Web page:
Joshua Kazdan was part of the John Burrough’s delegation, travelling all the way from the United States and for most, making their first visit to the Middle East. Joshua shares this moving piece about the difference, and most importantly, similarities, the delegation experienced while in Doha.
Fourteen hours across four continents brought this year’s Burroughs delegation to its unprecedented destination: Qatar. Traditionally, our school has always attended THIMUN in the Hague, but this year, Director of Student Activities Andrew Newman spearheaded an effort to expand the school’s global connections. Burroughs is in the middle of a radical reform movement focused on the promotion of cultural tolerance and diversity. The departure from our routine journey to Europe marks another level of this initiative. “We’re going global,” said headmaster Andy Abbott.
This untraditional travel decision presented unexpected experiences to delegation members “You can’t ride camels and hold falcons in the Hague!” said one student. Most of the participants had never experienced a Middle Eastern country before, and doing so remodeled our perceptions of Islam and the Arab world. Perhaps the most reforming experience involved spending an afternoon on a dhow boat cruise with the Afghan delegation. Despite shared interests in television programs and sports, the maturity and worldliness of the Afghan delegates soon became apparent. Already at ages seventeen and eighteen, these students had struggled to voice their beliefs, transcending fear and adversity to attend the conference. These students already stood for something, and conversing with such inspiring characters proved a humbling experience for me.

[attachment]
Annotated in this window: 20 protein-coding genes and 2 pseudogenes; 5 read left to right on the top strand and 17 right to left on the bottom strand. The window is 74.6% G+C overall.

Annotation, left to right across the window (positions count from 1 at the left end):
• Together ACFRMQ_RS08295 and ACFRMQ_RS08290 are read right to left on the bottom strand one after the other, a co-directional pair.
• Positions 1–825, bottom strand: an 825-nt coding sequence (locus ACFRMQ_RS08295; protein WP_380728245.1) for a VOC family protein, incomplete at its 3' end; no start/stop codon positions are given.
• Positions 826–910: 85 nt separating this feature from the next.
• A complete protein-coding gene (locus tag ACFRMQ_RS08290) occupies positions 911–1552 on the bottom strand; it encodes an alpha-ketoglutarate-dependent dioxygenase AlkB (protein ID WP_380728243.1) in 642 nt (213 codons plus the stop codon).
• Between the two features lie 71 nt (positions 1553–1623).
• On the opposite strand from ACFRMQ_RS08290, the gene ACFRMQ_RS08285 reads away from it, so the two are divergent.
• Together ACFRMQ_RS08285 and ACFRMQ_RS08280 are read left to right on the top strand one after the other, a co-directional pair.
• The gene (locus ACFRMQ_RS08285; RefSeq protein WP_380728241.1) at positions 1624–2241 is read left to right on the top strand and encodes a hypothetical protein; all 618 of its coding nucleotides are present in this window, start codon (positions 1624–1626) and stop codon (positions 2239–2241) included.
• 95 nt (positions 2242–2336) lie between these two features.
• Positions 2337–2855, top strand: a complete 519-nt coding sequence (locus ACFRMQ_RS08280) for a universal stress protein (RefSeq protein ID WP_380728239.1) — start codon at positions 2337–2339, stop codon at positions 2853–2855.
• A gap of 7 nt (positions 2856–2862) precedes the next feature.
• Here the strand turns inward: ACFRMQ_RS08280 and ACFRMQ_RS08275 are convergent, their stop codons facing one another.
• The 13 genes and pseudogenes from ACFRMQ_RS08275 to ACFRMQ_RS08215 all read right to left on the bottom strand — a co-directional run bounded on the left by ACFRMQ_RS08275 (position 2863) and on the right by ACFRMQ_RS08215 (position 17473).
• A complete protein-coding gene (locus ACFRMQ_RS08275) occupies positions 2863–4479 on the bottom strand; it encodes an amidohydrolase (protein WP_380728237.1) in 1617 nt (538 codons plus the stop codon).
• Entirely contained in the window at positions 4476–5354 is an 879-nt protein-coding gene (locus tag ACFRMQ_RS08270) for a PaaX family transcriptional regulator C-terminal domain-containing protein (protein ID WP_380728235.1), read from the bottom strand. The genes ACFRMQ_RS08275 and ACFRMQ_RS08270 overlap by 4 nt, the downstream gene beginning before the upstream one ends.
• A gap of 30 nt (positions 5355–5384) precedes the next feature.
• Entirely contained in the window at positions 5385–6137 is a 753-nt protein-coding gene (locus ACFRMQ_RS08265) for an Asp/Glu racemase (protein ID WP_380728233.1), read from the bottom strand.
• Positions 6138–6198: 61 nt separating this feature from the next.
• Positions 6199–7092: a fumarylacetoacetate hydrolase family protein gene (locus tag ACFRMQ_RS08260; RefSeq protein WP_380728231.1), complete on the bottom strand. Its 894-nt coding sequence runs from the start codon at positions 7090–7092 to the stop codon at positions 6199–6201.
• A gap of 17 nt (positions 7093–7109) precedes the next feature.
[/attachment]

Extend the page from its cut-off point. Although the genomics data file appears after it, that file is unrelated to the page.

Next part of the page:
The conference itself also presented new opportunities that challenged us to negotiate cultural differences. When do we shake hands with members of the opposite genders? How do we disagree respectfully? As a member of the press team, I had to walk a sensitive line between objective accuracy and subjective opinion, always ensuring that inferences were drawn without biases. However, a sense of unexpected similarities pervaded the conference, overshadowing minor differences.
Overall, I think that the students open-minded enough to travel with the Burroughs delegation developed a more accurate perception of Muslim countries than that which our media delivers to us. Qatar represents a juxtaposition of tradition and modernity– a country striving to preserve its cultural origins while transitioning into a global economic powerhouse. Unlike many citizens of other countries, Qataris have a strong sense of identity, purpose, and national loyalty.
Since returning to America with this more nuanced view of the Middle East, we have faced a new challenge– articulating what we have experienced so that it may benefit and inform others.